How should we consider the obligation of the tithe in our own times, living in the diaspora? First, we cannot presently support the Levite, since there are no Levites actively working in the service of the Temple. But we should remember that when the Temple is rebuilt, we will have the opportunity to perform this mitzvah. We might consider “practicing” this by giving a tenth to a worthy cause. Secondly, there is a principle in the laws of tithing that draws God’s people to Jerusalem. We could “practice” this mitzvah by supporting efforts to rebuild Jerusalem and to sustain the people of the Land. Thirdly, aiding the disadvantaged is a principle tied to the laws of tithing. We can “practice” this by gathering tzedekah to be given to those who are unable to make their own living. Ultimately, the principle of tithing is that everything belongs to God, and that we honor Him as the Giver of all good things when we give away some of our wealth in order to help others. In doing this, we manifest our belief that all we have comes from God, and we show our thanksgiving for being His chosen people (26:16ff).

We may also “practice” the mitzvah of tithing by giving a tenth as an offering. Offerings were not required per se, but were to be the generous expression of a thankful heart. If God has blessed us, we offer thanksgiving by supporting His work through gifts and offerings. In using the tithe as a beginning benchmark for an offering, we experience in part what the mitzvah of tithing intends to teach us.

Chapters 27–28 contain the commandment for the enactment of the covenant as Israel entered the Land. They were to set up stones plastered with lime on which were written the laws of the covenant. Then the tribes were divided between Mt. Ebal and Mt. Gerizim, standing as antiphonal choirs while the curses and blessings were read. In this dramatization of the covenant, the nation agreed to accept the obligations of the covenant (which included both the blessings and curses), and to maintain the commandments as God had given them. In Joshua 8:33-35 we see the historical fulfillment of this covenant enactment:

33 All Israel with their elders and officers and their judges were standing on both sides of the ark before the Levitical priests who carried the ark of the covenant of the LORD, the stranger (ger) as well as the native (’ezrach). Half of them stood in front of Mount Gerizim and half of them in front of Mount Ebal, just as Moses the servant of the LORD had given command at first to bless the people of Israel.  34 Then afterward he read all the words of the Torah, the blessing and the curse, according to all that is written in the book of the Torah.  35 There was not a word of all that Moses had commanded which Joshua did not read before all the assembly of Israel with the women and the little ones and the strangers (gerim) who were living among them.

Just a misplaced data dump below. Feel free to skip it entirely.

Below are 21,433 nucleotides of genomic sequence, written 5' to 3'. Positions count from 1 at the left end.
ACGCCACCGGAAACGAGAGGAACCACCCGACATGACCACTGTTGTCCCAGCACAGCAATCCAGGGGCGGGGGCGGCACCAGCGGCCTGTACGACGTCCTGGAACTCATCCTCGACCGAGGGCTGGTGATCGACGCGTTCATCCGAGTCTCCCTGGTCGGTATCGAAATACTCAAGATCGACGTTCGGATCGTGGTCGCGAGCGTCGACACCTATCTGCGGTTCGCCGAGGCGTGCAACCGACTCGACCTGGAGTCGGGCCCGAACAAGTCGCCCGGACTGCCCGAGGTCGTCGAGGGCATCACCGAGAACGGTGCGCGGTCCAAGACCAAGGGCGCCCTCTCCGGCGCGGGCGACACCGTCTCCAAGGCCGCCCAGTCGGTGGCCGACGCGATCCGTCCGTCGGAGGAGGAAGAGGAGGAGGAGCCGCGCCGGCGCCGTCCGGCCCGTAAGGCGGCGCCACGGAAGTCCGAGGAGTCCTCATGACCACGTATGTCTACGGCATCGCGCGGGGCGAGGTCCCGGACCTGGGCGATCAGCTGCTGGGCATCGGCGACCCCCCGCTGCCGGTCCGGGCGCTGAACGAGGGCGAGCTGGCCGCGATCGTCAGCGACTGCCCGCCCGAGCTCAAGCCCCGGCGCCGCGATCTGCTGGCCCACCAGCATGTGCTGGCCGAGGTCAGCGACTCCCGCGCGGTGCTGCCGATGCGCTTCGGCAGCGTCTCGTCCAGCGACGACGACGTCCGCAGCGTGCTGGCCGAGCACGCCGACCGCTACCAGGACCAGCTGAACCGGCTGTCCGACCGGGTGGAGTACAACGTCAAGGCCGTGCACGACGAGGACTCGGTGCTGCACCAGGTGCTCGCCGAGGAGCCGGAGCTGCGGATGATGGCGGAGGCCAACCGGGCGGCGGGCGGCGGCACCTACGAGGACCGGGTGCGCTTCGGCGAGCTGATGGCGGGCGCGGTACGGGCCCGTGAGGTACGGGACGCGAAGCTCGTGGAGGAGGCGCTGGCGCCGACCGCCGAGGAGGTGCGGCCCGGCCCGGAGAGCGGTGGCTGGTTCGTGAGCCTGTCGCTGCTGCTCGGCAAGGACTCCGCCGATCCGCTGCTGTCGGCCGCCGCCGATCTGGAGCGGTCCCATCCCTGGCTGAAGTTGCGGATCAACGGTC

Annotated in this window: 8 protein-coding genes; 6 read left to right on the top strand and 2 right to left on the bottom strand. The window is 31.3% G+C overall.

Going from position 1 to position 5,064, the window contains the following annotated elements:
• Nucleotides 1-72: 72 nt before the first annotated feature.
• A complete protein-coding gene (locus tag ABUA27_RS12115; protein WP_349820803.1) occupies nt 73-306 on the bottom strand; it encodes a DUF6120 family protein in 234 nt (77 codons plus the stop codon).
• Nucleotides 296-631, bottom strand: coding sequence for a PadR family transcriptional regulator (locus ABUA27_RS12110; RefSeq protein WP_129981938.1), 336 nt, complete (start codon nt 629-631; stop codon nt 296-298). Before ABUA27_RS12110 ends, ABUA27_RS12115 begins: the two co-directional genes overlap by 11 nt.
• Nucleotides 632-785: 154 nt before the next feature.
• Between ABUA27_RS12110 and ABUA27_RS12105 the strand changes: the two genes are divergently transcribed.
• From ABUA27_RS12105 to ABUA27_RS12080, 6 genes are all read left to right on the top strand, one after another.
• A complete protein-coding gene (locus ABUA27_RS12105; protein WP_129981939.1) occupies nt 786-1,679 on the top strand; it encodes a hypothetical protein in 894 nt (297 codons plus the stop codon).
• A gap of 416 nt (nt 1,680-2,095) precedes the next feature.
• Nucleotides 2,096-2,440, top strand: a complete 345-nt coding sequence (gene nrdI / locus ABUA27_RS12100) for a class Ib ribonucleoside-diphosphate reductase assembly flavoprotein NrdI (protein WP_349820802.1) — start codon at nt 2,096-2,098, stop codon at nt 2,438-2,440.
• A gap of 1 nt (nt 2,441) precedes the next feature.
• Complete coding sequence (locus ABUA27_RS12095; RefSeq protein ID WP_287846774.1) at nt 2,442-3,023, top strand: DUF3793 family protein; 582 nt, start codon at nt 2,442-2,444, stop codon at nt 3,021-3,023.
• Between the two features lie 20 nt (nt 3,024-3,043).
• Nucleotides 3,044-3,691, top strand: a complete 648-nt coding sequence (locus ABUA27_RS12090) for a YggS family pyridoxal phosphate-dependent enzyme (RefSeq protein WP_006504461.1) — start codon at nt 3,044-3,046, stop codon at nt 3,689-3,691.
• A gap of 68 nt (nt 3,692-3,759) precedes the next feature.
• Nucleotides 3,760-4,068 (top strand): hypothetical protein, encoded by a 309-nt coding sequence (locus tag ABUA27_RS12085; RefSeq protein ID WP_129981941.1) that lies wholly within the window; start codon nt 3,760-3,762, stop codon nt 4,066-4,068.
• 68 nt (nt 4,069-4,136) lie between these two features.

Once again, the ger (non-Jew) is as much a part of the covenant enactment as was the native born. All who constituted Israel accepted the Torah as the covenant within which they would live. All had the same privileges and responsibilities; all were bona fide covenant members.

But how should we understand the curses? How is it possible that God’s chosen people could be treated so harshly for their disobedience? Is there no forgiveness in the Torah? Clearly, the reality of the Torah is that it separates between those whose hearts were governed by faith and those who were not. One who had genuine faith, but who disobeyed, would seek repentance and would follow the provisions of the Torah in seeking forgiveness from God as well as from one’s fellow man. The curses come, not upon one who sins and repents, but upon one who sins and refuses to repent. The curses come upon the rebellious one who shows himself not to be a true covenant member. Thus, the Torah functions as a means of dividing between those who have the Torah written on their hearts, and those who do not. Obedience to God is the natural fruit of a circumcised heart. Rebellion against God is the natural fruit of a hardened heart. The mark of a true covenant member is that of faithfulness. But the mark of the spurious covenant member (one who is within Israel but has not genuinely submitted to Israel’s God) is rebellion against God, and thus disobedience. “By their fruits you will know them” (Matt 7:20).

It is in this way that Yeshua has redeemed us from the curse of the Torah. Having been born from above, the Spirit of God has written the Torah upon our hearts (Jer 31:31ff) and has made us new creations by actually dwelling within us. He is committed to conform us to the image of His Son, and what He has begun, He will finish. Thus, we stand to receive the blessings because we have been given both the ability and the desire to obey God and to keep His commandments. Moreover, we have come to know the way of repentance, so that when we do sin, we confess our sins and know that He is faithful to forgive us of our sins, and to cleanse us from all unrighteousness (Ps 32:1–2; 1Jn 1:9).



In the beginning

Genesis 1:1-6:8


In the beginning God…
Acceptable Worship
List of Generations

Tim Hegg

President / Instructor

Tim graduated from Cedarville University in 1973 with a Bachelor’s Degree in Music and Bible, with a minor in Philosophy. He entered Northwest Baptist Seminary (Tacoma, WA) in 1973, completing his M.Div. (summa cum laude) in 1976. He completed his Th.M. (summa cum laude) in 1978, also from NWBS. His Master’s Thesis was titled: “The Abrahamic Covenant and the Covenant of Grant in the Ancient Near East”. Tim taught Biblical Hebrew and Hebrew Exegesis for three years as an adjunct faculty member at Corban University School of Ministry when the school was located in Tacoma. Corban University School of Ministry is now in Salem, OR. Tim is a member of the Evangelical Theological Society and the Society of Biblical Literature, and has contributed papers at the annual meetings of both societies. Since 1990, Tim has served as one of the Overseers at Beit Hallel in Tacoma, WA. He and his wife, Paulette, have four children, nine grandchildren, and three great-grandchildren.